Gail Fenumiai got her own balloon drop to celebrate the culmination of a triumphant campaign season, even though she’s been presiding over Alaska’s elections rather than being a candidate in them for two decades.
Fenumiai last day as director of the Alaska’s Division of Elections was Friday, and she arrived to find the floor of her office strewn with balloons and the walls covered with other celebratory decor. Her departure came the same week the division conducted two recounts in one of the state’s most scrutinized election cycles ever as the nation’s attention was often focused on the outcome of the new ranked choice voting — and on her as she conducted the final tallies during live broadcasts.
While there were comments by some people, including just-departed Lt. Gov. Kevin Meyer, about frustrations from the fringe element questioning the integrity of election workers and the process, Fenumiai said in an interview Friday afternoon she decided in September it was simply time after a long career.
“My husband has been retired for six years,” she said. “I just turned 60 this year and you just never know how much time you have left.”
Fenumiai said she and her husband plan to remain in Juneau, albeit with more time for travel and “projects around the house you don’t have time for on weekends.” Just-sworn Lt. Gov. Nancy Dahlstrom will appoint Fenumiai’s replacement.
Fenumiai was appointed elections director by Meyer in 2019, and previously served as director between 2008 and 2015 during her time with the division. She’s also worked for a dozen years elsewhere for the state, beginning with the Department of Transportation in high school and in the lieutenant governor’s office where she began her work with the elections division, as well as occupations including being the regional coordinator at Catholic Community Service in Juneau until her most recent appointment as elections director.
“You either have a passion for the process and what the division’s purpose is, or you don’t,” she said when asked what kept her at the division for two decades. “And it has a lot to do with the people you work with…people have no idea how hard-working the staff is and what it takes to pull off an election.”
In addition to the first-time ranked choice process, national attention was on this year’s elections due to former President Donald Trump who visited Anchorage during the summer and posted numerous social media messages invoking ranked choice as part of his ongoing baseless claims about election fraud. Election officials in Alaska said they didn’t experience the sometimes violent disruptions by skeptics other states saw, but Meyer earlier this week suggested such people might affect the division’s ability to retain workers.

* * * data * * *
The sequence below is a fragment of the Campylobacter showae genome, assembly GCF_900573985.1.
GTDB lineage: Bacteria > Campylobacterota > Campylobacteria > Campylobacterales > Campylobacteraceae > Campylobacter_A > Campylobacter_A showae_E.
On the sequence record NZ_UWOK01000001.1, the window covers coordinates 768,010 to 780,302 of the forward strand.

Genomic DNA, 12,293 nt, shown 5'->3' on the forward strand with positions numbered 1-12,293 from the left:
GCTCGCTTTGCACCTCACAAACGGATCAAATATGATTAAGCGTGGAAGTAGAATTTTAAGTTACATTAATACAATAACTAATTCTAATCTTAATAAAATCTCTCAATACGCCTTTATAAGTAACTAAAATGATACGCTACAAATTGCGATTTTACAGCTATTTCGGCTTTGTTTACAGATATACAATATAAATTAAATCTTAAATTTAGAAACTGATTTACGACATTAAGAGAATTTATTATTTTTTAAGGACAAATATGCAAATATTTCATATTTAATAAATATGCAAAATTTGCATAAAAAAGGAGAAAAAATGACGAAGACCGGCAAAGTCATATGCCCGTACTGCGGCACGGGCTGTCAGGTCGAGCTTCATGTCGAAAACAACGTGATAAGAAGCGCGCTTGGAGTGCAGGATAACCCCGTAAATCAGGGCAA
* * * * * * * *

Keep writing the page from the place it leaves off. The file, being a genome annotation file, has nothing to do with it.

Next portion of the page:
“It was a challenge at times to educate and convince people that maybe the information that they got from the MyPillow Guy isn’t necessarily accurate and you should trust your election folks who actually work here on the frontlines,” Meyer told the Anchorage Daily News on Tuesday, referring to Mike Lindell, who during a Trump rally in Anchorage this summer falsely claimed 20,000 votes were stolen from the former president during the 2020 election and ranked choice voting would mean similar thievery.
“So we are losing a lot of knowledge and talent out of our elections department. That concerns me and I’ve talked to Nancy (Dahlstrom) about it. The pros are that now Nancy can bring in her own team to run elections but I think the con is that she also loses some valuable experience.”
Fenumiai said while the nonsense is a nuisance, it’s not why she’s retiring.
“I have pretty thick skin,” she said. “We all know the truth here. It’s tiresome to hear that over and over, but it was never a factor in my decision.”
The hectic pace and numerous late nights at the office counting (and recounting) ballots did involve far more major party candidates than previous election cycles, since in addition to the special election ranked choice voting meant 59 of the 60 Alaska State Legislature seats were up for grabs and up to four candidates could appear on the general ballot after the open primaries. Plus the division unexpectedly had to conduct two full primary/general elections rather than one when U.S. Rep. Don Young died in March.
“There wasn’t a lot of time to come up for air,” Fenumiai said. “With the death of Congressman Young that started the year for us with the special election and there wasn’t a lot of time to do that.”
But she said it’s not necessarily the most unusual or memorable election cycle she remembers from her career. Her first thought is the 2010 election where U.S. Sen. Lisa Murkowski won a historic write-in campaign after losing the Republican primary.
“That was a very unique thing, something that had never happened before,” Fenumiai said. Her involvement went far beyond supervising and delegating since “I was in there looking at every single ballot that was questioned.”
Also memorable was the 2020 election when the COVID-19 pandemic was first peaking, and there were far more uncertainties and no vaccines, Fenumiai said.
“We were trying to conduct an in-person election during a pandemic,” she said, noting that also meant dealing with record numbers of voters casting ballots by mail. “I’m very proud of the division for that. Those are big things for a division that only has 31 people statewide.”
It’s unknown when a new director will be appointed or who might be in contention, but Fenumiai’s advice beyond what’s in the official training manuals is largely to embrace the wisdom of co-workers and the challenge of a job that’s often anything but routine.
“Listen, be open-minded, trust your staff and don’t think you know everything because every day you learn something new,” she said.
• Contact Mark Sabbatini at firstname.lastname@example.org